Greta is also unbelievably canny. She has had the foresight to know that putting her up on a pedestal gives you permission to ignore the things she's actually saying and to keep the focus, as much as she's capable, on her generation rather than on her. She's spoken, forcefully, about how the people who will be most affected by rising temperatures are the ones without the power to do anything about it. In other words, she is beholden to no one and doesn't give a single damn about what you think about her. Or even what I think about her.
She's been compared to Joan of Arc, which isn't much of a reach; both teenage girls who stuck their heads in where they were profoundly unwelcome to force through action. And both did it from positions of profound social weakness; if women are second-class citizens, girls are doubly, with all the burdens of girlhood atop those of youth. Yet despite that, she is fomenting rebellion and anger and, thank goodness, hope.
It's theorized that the reason young women drive language change is because women learn language from their peers and men learn it from their mothers. That women, historically, build stronger and broader social networks, and so are able to exercise under-the-radar influence. Maybe both of those things are at play here, too: that young women are uniquely situated to internalize new facts, new politics, new ideas, and then to mobilize those things into action. That's a power history has willfully ignored, and which we, in the slimmest of silver linings, are lucky to have the opportunity to witness on a grand scale.
If nothing else, I am grateful for that.
With so many groundbreaking medical advances being revealed to the world every single day, you would imagine there would be some advancement on the plethora of many female-prevalent diseases (think female cancers, Alzheimer's, depression, heart conditions etc.) that women are fighting every single day.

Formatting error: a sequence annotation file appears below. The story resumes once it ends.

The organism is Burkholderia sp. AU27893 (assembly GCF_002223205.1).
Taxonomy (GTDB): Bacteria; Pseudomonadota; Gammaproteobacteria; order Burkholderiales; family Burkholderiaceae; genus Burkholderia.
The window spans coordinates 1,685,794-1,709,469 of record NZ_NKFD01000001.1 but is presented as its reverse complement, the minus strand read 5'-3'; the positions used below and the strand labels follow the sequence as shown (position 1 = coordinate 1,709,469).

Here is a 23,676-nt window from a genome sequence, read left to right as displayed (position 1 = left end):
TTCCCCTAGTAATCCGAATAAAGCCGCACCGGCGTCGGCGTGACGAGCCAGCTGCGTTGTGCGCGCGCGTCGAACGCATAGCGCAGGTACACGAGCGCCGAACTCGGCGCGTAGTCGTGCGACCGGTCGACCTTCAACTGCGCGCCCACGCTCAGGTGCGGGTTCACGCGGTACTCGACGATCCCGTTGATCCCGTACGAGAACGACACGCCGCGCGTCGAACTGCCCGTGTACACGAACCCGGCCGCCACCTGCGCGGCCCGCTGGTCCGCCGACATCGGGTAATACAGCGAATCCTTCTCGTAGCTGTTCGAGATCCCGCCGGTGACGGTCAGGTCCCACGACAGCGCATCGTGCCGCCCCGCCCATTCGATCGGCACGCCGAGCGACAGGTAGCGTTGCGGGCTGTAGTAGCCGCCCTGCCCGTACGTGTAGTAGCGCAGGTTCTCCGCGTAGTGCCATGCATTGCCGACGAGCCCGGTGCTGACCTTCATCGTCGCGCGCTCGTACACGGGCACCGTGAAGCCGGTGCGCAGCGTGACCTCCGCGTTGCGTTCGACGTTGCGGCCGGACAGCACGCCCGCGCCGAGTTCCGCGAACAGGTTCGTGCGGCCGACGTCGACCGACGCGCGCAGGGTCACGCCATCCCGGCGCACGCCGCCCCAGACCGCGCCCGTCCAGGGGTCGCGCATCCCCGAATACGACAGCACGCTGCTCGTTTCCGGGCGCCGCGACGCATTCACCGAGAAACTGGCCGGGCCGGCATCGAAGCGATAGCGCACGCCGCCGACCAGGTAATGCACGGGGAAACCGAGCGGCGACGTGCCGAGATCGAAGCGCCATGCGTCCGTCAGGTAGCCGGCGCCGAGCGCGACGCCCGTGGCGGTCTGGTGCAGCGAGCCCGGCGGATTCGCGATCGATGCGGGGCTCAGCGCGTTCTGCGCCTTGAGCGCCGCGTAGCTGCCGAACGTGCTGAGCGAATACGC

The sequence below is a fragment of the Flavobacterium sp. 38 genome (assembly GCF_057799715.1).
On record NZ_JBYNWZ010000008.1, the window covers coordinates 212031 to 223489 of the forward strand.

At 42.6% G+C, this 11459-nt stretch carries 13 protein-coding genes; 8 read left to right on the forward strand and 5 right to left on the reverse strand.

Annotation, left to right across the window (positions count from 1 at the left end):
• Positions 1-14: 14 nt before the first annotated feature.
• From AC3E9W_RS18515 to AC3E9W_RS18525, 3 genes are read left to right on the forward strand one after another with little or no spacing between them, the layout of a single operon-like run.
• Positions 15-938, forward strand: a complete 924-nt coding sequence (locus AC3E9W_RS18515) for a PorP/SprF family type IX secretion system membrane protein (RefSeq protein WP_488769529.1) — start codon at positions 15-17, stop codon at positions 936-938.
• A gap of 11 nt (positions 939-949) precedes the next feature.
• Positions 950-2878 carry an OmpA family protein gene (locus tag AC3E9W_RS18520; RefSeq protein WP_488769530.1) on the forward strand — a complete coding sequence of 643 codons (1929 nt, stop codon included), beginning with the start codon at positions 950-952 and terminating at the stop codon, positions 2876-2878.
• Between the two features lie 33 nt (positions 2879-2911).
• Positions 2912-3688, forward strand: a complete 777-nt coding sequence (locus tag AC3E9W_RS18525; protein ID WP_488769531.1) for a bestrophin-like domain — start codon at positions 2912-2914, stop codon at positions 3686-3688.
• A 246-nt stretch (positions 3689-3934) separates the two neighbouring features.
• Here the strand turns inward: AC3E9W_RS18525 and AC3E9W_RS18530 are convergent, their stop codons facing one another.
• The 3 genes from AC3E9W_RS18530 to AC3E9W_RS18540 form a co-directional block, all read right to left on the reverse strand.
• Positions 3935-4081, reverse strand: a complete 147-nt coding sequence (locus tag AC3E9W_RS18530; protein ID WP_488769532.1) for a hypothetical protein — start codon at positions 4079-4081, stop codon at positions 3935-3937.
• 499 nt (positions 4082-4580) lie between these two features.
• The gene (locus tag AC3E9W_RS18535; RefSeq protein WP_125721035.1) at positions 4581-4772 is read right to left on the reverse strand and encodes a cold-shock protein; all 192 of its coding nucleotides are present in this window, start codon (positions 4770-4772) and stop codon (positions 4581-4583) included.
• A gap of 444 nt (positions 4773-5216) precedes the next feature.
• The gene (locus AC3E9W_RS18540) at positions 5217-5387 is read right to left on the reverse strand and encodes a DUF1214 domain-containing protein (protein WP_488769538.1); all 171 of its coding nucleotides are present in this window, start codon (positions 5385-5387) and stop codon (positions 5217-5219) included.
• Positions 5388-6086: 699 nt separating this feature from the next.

For Anna Villarreal and her team, there frankly wasn't enough being done. In turn, she developed a method that diagnoses these diseases earlier than traditional methods, using a pretty untraditional method in itself: through your menstrual blood.
Getting from point A to point B wasn't so easy though. Villarreal was battling a disease herself and through that experience. “I wondered if there was a way to test menstrual blood for female specific diseases," she says. "Perhaps my situation could have been prevented or at least better managed. This led me to begin researching menstrual blood as a diagnostic source. For reasons the scientific and medical community do not fully understand, certain diseases impact women differently than men. The research shows that clinical trials have a disproportionate focus on male research subjects despite clear evidence that many diseases impact more women than men."
There's also no denying that gap in women's healthcare in clinical research involving female subjects - which is exactly what inspired Villarreal to launch her company, LifeStory Health. She says that, “with my personal experience everything was brought full circle."
“There is a challenge and a need in the medical community for more sex-specific research. I believe the omission of females as research subjects is putting women's health at risk and we need to fuel a conversation that will improve women's healthcare.,"
Her brand new biotech company is committed to changing the women's healthcare market through technology, innovation and vocalization and through extensive research and testing. She is working to develop the first ever, non-invasive, menstrual blood diagnostic and has partnered with a top Boston-area University on research and has won awards from The International Society for Pharmaceutical Engineering and Northeastern University's RISE.